Star Tribune on Net Neutrality

My soon-to-be hometown newspaper, the Star Tribune, has run a story on net neutrality that makes the complex subject comprehensible to non-geeks. Not perfect, but a pretty good model for the hardworking activists promoting net neutrality in Congress. The story’s “lede” paints a nice picture:

Imagine if the Internet were like cable TV.

You pay $40 a month to Time Warner or Comcast, and you get a menu of 80 websites to visit.

Want to go to a site devoted to Japanese anime cartoons? Sorry, that’s not on the menu. Looking for that crazy blog about the history of matchbook covers? No longer available — or so slow to load it’s not worth your while.

That scenario could become real, some Internet mavens say, unless Congress acts quickly to preserve freedom of the Web. A recent U.S. Supreme Court decision has opened the door to greater corporate control of the Internet, and big business is ready to walk through it.

I don’t think AT&T’s attempt at a competing analogy works very well:

“Net neutrality proponents would actually limit choices and options for Internet users,” Ed Whitacre, chief executive officer of AT&T, said in a statement. “They say it is unfair for Internet users and content providers to pay different prices for different levels of speed, reliability and security.

“It’s like saying we should add no more lanes to a highway that is increasingly congested.”

That road example is just silly. To be accurate you have to add that access to the new lanes requires payment of a premium toll, while the rest of the traffic remains clogged.

4 Responses to “Star Tribune on Net Neutrality”

  1. I find most galling the argument that, “The common carrier is a model for 1910, not 2010 … You charge people based on what they use.”

    To me that sounds like, “The minimum wage is a model for 1940, not 2010 … You pay people what they’re willing to work for.”

  2. I think that description of the internet like cable TV is deceptively simplistic. I’m a part of the Hands Off the Internet coalition that is opposing net neutrality, so I know a bit about this issue.

    What we are really talking about here is setting up a two-tier internet. If net neutrality goes away, anyone could still access any website out there on a regular internet line. No one will be stopped from visiting any site. What the telecoms want to do is set up a high-speed “second tier” that would allow companies and individuals to pay extra in order to have rapid delivery of content such as High-Def video, VoIP etc. This would be in ADDITION to, regular internet access, so you could still go to any site you wanted.

    If Net Neutrality was mandated, then this second tier couldn’t be created, and that would drastically limit the technological development of the internet as a video on-demand medium.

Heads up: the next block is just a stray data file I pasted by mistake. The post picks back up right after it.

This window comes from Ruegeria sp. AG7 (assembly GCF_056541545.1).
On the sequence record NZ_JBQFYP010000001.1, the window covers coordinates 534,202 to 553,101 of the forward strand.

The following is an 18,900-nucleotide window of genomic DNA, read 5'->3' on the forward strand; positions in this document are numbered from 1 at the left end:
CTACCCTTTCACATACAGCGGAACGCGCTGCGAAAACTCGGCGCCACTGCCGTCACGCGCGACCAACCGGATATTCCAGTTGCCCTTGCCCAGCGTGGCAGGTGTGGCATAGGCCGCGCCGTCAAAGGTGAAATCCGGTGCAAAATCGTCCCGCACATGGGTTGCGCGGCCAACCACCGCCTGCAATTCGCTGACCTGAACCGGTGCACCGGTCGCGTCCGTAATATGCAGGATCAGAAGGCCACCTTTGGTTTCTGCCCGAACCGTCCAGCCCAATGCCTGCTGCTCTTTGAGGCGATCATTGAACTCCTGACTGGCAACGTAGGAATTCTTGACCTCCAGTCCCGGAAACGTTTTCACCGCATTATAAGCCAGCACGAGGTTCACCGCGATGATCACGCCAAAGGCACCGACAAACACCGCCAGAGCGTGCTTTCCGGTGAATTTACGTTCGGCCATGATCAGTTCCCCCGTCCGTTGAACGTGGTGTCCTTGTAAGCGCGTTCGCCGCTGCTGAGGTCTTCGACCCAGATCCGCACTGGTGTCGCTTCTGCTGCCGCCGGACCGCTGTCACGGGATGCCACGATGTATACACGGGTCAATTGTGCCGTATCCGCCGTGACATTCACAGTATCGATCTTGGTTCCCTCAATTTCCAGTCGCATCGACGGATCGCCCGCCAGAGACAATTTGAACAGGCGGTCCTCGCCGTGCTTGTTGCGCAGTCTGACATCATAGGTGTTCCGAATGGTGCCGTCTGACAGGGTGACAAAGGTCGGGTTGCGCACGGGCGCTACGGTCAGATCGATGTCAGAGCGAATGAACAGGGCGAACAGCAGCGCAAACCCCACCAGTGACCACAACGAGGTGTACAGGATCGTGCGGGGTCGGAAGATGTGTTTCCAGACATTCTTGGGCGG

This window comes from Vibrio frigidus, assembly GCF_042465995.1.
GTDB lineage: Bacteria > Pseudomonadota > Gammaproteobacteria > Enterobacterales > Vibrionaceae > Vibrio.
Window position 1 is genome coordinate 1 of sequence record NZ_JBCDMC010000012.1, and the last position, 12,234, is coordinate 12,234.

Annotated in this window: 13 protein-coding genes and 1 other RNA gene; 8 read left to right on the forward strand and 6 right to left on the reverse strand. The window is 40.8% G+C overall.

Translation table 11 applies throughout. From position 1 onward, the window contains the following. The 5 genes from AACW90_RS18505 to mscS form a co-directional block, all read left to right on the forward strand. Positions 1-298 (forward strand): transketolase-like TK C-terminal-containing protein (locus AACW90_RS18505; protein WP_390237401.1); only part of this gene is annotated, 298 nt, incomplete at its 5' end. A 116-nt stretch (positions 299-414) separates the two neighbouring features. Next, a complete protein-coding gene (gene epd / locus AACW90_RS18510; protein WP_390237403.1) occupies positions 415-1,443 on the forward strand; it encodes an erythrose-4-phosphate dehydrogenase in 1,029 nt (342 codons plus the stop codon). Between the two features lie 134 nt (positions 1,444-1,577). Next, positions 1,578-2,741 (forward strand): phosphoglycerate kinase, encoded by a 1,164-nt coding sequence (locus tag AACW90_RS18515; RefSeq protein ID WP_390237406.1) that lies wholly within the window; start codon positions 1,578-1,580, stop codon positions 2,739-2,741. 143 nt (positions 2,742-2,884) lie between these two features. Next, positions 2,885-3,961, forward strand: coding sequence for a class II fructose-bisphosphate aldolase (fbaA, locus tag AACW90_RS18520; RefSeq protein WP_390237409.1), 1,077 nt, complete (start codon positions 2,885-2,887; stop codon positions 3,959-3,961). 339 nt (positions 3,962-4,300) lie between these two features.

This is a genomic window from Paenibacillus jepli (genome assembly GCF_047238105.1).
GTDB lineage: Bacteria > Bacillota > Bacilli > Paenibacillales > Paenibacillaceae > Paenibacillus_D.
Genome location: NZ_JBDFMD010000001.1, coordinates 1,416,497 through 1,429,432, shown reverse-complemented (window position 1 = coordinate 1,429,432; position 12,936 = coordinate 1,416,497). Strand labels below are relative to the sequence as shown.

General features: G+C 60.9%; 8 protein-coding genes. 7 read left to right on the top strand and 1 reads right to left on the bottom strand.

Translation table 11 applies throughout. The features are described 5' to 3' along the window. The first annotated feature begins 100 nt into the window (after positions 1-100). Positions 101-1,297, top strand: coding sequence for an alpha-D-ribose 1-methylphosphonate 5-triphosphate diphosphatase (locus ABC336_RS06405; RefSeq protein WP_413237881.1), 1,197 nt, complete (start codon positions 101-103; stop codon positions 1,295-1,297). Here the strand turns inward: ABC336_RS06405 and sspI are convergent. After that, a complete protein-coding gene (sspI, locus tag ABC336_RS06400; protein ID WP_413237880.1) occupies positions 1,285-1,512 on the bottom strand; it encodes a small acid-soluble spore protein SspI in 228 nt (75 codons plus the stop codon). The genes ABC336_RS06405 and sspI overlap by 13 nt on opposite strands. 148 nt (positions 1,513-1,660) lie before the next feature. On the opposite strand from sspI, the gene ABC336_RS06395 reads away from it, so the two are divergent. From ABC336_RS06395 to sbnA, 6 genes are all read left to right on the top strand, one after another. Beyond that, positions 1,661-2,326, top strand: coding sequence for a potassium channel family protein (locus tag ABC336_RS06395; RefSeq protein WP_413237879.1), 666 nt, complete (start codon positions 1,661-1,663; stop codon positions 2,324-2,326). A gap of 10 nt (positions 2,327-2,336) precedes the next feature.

3. “John” from telco-funded Hands Off the Internet, paints only the most favorable scenario of a non-neutral net (with well-behaved telcos that act against their own economic interests out of altruism?), and contrasts it with a bad-case scenario of a neutral net.

    “John” claims that, “anyone could still access any website out there on a regular internet line.” Yet the telcos resist a law to require this. Instead they want us to trust them to behave against their own self-interest.

    Ed Whitacre’s threat that “they want to use my pipes for free . . . but I ain’t gonna let ‘em,” makes it clear that if it is legal for Whitacre to act on his threat, and if Google or Microsoft or eBay don’t pay, then Whitacre’s customers won’t have access to them. Ed won’t let ‘em.

    In contrast, “John” says that we WILL still have access to those sites.

    Who are you going to believe? The CEO of AT&T in a Business Week interview, or anonymous “John” in a blog comment?

    Also, Internet2, the largest, most reputable U.S. network research effort since Bell Labs, has found that tiered services are not needed to deliver even the most sophisticated services, including HDTV on demand. So “John’s” claim that the absence of tiers, “would drastically limit the technological development of the internet as a video on-demand medium,” is also false.

    “John” hits another hollow note in his comment. He says there’ll be a two-tier Internet, but why limit it to two tiers? We’re talking about price discrimination for “economic efficiency,” like the airlines, where every seat has a different price depending on whose butt is in it. Economic efficiency is served by having multiple tiers, where each willingness-to-pay is met with a commensurate price.

    In fact, network neutrality is why the Internet became the success that it is today. People at the edges of the net created email, the Web, Internet telephony, on-line music, etc., etc., over the active resistance of the telcos.

    Now the telcos want us to trust them as they gut network neutrality. As if they know what innovation even is. As if they know how to do it better. They’re killing the goose that’s laid the golden eggs. They’re draining the baby with bathwater that isn’t even dirty. And they say they’re the Emperor of the Internet with some mighty fine clothes. Sorry, John, he naked.

  4. Davie, put your own clothes on.

    It is well known economic result that price discrimination can often lead to a more economically efficient result in the presence of market power (e.g., monopoly or duopoly).

    Drop the rhetoric and learn some economics.